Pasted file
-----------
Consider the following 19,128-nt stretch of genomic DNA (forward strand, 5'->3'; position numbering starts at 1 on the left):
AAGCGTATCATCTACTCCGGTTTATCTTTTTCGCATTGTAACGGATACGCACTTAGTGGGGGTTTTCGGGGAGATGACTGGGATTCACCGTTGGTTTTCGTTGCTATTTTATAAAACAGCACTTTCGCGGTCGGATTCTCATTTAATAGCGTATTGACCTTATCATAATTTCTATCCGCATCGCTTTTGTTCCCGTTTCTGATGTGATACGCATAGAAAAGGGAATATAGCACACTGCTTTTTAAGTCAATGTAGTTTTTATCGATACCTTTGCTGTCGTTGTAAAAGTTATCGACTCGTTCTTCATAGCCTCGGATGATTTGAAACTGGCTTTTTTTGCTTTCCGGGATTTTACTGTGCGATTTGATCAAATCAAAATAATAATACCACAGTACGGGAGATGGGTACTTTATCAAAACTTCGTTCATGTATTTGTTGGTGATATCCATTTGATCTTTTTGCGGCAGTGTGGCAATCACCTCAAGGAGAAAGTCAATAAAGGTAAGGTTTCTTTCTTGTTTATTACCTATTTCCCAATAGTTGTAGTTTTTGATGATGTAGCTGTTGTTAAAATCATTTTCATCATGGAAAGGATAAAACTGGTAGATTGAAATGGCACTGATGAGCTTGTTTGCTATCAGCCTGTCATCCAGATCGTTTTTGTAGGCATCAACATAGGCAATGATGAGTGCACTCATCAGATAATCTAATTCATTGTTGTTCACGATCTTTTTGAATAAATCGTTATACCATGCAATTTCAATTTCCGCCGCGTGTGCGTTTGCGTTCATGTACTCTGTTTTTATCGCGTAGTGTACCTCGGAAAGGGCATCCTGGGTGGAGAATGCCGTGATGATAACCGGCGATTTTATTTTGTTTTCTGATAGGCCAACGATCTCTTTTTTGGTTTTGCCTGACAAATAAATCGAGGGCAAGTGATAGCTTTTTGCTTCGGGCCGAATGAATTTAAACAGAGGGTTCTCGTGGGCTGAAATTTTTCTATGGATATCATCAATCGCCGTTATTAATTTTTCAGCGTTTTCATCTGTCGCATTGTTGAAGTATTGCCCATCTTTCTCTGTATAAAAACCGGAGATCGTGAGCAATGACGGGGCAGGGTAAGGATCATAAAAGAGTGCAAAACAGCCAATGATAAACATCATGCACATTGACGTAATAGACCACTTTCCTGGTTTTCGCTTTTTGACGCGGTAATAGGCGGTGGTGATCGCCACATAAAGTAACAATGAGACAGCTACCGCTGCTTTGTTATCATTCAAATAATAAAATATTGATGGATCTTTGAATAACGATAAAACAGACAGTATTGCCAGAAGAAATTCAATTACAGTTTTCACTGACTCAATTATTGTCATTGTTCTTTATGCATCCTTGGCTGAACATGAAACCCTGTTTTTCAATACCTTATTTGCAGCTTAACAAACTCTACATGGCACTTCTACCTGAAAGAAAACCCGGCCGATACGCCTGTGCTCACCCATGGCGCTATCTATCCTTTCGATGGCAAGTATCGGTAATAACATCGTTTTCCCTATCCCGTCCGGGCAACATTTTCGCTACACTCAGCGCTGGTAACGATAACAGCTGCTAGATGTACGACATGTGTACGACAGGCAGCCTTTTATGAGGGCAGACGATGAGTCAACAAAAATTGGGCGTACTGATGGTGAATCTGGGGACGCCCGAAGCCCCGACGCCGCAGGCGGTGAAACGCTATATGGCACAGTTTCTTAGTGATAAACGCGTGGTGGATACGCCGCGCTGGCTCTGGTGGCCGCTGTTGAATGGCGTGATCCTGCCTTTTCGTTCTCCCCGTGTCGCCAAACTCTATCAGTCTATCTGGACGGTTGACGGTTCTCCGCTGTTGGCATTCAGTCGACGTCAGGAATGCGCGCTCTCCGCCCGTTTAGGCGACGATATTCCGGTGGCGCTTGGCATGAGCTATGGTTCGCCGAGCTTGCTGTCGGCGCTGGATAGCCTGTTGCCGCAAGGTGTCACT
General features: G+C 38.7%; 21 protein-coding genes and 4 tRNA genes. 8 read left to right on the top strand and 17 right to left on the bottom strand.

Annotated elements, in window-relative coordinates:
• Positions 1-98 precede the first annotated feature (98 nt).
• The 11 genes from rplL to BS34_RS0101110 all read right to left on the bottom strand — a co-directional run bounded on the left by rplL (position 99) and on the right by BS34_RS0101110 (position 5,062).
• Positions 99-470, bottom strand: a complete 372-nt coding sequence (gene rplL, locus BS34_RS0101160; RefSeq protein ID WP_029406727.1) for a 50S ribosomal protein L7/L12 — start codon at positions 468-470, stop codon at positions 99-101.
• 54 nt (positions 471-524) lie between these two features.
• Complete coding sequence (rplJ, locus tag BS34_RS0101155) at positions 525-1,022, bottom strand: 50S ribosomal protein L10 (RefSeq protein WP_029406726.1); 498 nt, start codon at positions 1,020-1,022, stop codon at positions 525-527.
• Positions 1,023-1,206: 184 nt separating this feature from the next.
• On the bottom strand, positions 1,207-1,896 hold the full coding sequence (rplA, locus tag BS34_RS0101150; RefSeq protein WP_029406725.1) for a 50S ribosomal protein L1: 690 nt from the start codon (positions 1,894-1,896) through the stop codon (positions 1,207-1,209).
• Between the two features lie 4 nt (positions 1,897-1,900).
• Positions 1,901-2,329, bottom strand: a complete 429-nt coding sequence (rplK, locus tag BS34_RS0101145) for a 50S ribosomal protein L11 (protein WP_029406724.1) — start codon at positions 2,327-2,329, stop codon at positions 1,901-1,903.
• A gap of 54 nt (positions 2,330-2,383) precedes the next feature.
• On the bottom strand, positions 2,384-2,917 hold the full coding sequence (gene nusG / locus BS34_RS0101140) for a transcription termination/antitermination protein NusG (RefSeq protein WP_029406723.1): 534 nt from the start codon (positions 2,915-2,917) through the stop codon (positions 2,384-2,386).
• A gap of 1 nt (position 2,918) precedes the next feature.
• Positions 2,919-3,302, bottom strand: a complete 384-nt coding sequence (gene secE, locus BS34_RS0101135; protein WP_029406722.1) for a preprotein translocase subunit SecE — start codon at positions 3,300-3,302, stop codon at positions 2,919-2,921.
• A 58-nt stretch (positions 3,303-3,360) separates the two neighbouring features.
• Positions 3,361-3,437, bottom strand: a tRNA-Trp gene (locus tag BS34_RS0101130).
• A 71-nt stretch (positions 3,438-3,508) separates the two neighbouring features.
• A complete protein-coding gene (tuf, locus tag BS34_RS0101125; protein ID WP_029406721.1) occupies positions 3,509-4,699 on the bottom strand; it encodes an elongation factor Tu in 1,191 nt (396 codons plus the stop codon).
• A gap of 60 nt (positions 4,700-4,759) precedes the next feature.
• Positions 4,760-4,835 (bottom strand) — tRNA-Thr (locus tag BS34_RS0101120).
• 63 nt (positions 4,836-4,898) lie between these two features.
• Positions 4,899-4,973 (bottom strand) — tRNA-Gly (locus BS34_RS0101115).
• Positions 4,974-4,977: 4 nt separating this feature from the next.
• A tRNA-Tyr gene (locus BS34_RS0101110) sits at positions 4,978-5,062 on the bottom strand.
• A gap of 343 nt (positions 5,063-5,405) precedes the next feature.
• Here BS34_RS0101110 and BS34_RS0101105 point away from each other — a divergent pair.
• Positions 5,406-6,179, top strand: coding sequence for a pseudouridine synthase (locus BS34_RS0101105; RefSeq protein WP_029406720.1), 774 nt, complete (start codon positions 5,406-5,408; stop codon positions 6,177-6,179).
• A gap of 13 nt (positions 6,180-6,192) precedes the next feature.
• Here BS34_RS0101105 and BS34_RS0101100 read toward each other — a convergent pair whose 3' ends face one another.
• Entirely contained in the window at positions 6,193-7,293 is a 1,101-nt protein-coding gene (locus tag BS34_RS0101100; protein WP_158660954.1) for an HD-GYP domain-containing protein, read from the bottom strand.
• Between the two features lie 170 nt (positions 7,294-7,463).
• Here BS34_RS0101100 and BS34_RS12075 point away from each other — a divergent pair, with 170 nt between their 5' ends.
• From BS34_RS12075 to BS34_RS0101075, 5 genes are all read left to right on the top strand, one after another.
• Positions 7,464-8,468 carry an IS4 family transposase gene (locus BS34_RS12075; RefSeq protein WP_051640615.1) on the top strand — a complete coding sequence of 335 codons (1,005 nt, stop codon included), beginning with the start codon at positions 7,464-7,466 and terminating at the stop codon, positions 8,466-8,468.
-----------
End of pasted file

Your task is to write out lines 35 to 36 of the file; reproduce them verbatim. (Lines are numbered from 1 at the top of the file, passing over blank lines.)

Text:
• Here BS34_RS0101100 and BS34_RS12075 point away from each other — a divergent pair, with 170 nt between their 5' ends.
• From BS34_RS12075 to BS34_RS0101075, 5 genes are all read left to right on the top strand, one after another.